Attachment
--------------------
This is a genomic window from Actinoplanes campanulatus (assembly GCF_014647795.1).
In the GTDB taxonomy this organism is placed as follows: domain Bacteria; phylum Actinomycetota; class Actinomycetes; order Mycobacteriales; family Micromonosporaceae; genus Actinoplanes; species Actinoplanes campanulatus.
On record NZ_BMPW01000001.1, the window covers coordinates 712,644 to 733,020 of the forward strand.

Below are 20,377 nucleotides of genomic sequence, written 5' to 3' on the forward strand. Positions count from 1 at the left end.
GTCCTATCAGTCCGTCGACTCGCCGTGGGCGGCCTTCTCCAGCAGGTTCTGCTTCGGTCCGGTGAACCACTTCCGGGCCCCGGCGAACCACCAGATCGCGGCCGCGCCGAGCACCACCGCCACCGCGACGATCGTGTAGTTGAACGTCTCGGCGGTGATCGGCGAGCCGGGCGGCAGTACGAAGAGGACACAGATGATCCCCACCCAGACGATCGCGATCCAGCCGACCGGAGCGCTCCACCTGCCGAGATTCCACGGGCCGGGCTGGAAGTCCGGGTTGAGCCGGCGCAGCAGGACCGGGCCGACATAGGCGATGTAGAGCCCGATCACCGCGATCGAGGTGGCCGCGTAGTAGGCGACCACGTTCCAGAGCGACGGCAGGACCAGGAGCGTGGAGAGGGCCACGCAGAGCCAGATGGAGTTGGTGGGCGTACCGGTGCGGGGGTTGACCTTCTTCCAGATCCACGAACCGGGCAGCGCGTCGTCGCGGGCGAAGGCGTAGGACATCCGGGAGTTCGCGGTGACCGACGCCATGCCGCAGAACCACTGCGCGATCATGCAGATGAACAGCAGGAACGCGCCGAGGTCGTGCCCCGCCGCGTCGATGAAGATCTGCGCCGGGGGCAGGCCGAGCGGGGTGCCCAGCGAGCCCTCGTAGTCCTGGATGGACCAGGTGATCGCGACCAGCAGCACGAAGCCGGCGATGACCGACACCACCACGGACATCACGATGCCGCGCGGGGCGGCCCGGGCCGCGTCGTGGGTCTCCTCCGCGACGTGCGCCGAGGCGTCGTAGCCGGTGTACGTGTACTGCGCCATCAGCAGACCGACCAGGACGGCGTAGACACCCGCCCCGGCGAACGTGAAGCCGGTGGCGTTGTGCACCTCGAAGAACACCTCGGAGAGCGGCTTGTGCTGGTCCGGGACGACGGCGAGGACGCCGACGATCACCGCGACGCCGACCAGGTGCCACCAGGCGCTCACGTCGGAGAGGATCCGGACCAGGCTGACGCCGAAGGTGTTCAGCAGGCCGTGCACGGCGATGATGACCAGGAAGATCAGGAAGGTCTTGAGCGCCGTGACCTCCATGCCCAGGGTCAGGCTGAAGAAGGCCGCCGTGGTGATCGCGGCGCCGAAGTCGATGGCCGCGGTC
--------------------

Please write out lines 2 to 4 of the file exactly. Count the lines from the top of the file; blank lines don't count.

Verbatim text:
In the GTDB taxonomy this organism is placed as follows: domain Bacteria; phylum Actinomycetota; class Actinomycetes; order Mycobacteriales; family Micromonosporaceae; genus Actinoplanes; species Actinoplanes campanulatus.
On record NZ_BMPW01000001.1, the window covers coordinates 712,644 to 733,020 of the forward strand.

Below are 20,377 nucleotides of genomic sequence, written 5' to 3' on the forward strand. Positions count from 1 at the left end.